• Stages of Digitization
  • Why Digitize
  • What to Digitize
  • Whom to Include
  • When and Where to Digitize
  • How to Digitize
  • Key Points
  • Notes
Part II    Building Digital Library Programs: A Step-by-Step Process

Chapter 4    Vision and Mission Building
  • The Mission Statement
  • Vision Building
  • Sustaining and Adapting the Vision
  • Key Points
  • Questions
  • Notes

Chapter 5    Identifying Resources and Partnerships
  • Who You Are
  • Whom You Know and Want to Know
  • What You Have and What You Need
  • Grants and External Funding Opportunities
  • Key Points
  • Questions
  • Notes

Chapter 6    Evaluating, Selecting, and Building Digital Collections
  • Evaluating Digital Collections
  • The Power of Primary Sources
  • Types of Unique Collections for Selection
  • Selection of Materials
  • Copyright and Other Rights
  • Key Points
  • Questions
  • Notes

Chapter 7    Technical Standards
  • Technical Workflows and Documentation
  • The Value of Metadata
  • Technical Elements of Digitization
  • Key Points
  • Questions
  • Notes

Chapter 8    Management of Digital Projects
  • Librarians as Managers
  • Managing Budgets
  • Outsourcing and Vendors
  • Planning the Work
  • Key Points
  • Questions
  • Notes

Chapter 9    Outreach and Instruction
  • The Principle and Reality of Access
  • Reaching Audiences
  • Educational Components
  • Key Points
  • Questions
  • Notes

Chapter 10    Promotion, Assessment, and Sustainability
  • Generating Interest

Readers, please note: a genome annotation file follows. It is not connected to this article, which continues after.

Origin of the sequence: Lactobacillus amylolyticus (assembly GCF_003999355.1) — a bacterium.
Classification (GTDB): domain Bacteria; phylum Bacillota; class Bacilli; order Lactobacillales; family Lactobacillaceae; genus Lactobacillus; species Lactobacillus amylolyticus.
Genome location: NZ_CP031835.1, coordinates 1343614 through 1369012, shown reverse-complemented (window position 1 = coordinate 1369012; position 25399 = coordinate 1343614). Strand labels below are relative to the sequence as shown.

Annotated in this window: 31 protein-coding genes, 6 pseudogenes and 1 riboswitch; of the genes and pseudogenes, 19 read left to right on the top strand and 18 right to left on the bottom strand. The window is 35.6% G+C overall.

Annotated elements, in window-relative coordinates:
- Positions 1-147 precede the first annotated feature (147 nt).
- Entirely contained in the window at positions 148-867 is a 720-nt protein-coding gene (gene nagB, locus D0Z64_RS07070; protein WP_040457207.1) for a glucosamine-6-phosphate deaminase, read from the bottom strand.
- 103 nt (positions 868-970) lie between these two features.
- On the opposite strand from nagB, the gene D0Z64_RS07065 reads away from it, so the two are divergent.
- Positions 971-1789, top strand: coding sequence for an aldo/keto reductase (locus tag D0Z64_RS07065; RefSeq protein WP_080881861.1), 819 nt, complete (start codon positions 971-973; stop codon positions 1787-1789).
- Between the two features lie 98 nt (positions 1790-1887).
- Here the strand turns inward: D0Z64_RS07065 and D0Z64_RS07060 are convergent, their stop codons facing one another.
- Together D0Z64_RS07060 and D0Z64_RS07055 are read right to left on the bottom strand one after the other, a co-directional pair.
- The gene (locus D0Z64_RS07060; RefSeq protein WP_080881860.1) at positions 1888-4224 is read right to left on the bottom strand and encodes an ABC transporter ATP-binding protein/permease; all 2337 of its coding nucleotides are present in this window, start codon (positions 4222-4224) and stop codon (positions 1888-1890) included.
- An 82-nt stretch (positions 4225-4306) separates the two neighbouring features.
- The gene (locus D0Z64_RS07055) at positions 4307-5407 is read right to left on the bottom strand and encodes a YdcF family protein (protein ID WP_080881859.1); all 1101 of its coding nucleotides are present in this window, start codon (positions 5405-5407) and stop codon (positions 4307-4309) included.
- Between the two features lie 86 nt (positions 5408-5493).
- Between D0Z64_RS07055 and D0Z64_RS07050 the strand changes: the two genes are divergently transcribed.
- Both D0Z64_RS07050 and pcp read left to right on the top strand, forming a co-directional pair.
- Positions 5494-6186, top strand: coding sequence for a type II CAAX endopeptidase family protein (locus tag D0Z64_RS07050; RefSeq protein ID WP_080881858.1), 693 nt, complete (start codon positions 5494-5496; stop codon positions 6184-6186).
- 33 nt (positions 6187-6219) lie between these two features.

• Assessing Effectiveness
  • Enhancing and Sustaining the Effort
  • Key Points
  • Questions
  • Notes

Chapter 11    Planning Digital Library Programs
  • Transition from Project to Program
  • Strategies for Building Digital Library Programs
  • Notes
Part III    Digital Library Planning Exercises

Exercise 1    Vision Building
Exercise 2    Resource List
Exercise 3    Collections List
Exercise 4    Technical Strengths
Exercise 5    Plan of Work
Exercise 6    Education Plan
Exercise 7    Marketing Plan
Exercise 8    Project Plan


About the Author

Aaron D. Purcell
is a professor and the director of special collections at Virginia Tech. He previously served as university archivist at the University of Tennessee. His research includes donor relations, the early Tennessee Valley Authority, and the McCarthy era. He has written six other books on a range of archival and historical topics and published numerous articles in journals, including The American Archivist, IMJ, The Historian, and The Journal of Archival Organization. He also serves as editor of The Journal of East Tennessee History.

"Purcell's knowledge of digital library programs and experience in the field comes through in the depth of information provided and in the organization of the book. The large practical component makes this book especially valuable for new project managers."

”Purcell approaches the digitization of collections as an ongoing effort, and provides a framework for librarians to properly do so … A tremendously helpful resource for those individuals who are digitizing their collection for the first time, or for those who are adding to their current digital collection."

"Thoroughly 'reader friendly' in tone, commentary, organization and presentation."
— Library Bookwatch